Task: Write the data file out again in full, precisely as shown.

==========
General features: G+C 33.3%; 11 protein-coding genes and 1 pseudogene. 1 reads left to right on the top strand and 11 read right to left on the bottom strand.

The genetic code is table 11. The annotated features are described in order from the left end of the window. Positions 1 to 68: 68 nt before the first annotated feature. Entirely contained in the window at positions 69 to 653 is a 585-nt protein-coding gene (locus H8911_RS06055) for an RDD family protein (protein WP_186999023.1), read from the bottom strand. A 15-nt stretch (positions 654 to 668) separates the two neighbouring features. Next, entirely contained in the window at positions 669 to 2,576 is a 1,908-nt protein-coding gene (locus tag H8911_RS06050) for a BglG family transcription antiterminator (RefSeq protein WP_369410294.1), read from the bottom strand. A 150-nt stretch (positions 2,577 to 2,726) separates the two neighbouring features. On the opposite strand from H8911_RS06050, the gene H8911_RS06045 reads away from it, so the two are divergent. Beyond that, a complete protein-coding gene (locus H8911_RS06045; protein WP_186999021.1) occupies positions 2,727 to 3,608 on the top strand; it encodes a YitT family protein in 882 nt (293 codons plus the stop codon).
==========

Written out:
General features: G+C 33.3%; 11 protein-coding genes and 1 pseudogene. 1 reads left to right on the top strand and 11 read right to left on the bottom strand.

The genetic code is table 11. The annotated features are described in order from the left end of the window. Positions 1 to 68: 68 nt before the first annotated feature. Entirely contained in the window at positions 69 to 653 is a 585-nt protein-coding gene (locus H8911_RS06055) for an RDD family protein (protein WP_186999023.1), read from the bottom strand. A 15-nt stretch (positions 654 to 668) separates the two neighbouring features. Next, entirely contained in the window at positions 669 to 2,576 is a 1,908-nt protein-coding gene (locus tag H8911_RS06050) for a BglG family transcription antiterminator (RefSeq protein WP_369410294.1), read from the bottom strand. A 150-nt stretch (positions 2,577 to 2,726) separates the two neighbouring features. On the opposite strand from H8911_RS06050, the gene H8911_RS06045 reads away from it, so the two are divergent. Beyond that, a complete protein-coding gene (locus H8911_RS06045; protein WP_186999021.1) occupies positions 2,727 to 3,608 on the top strand; it encodes a YitT family protein in 882 nt (293 codons plus the stop codon).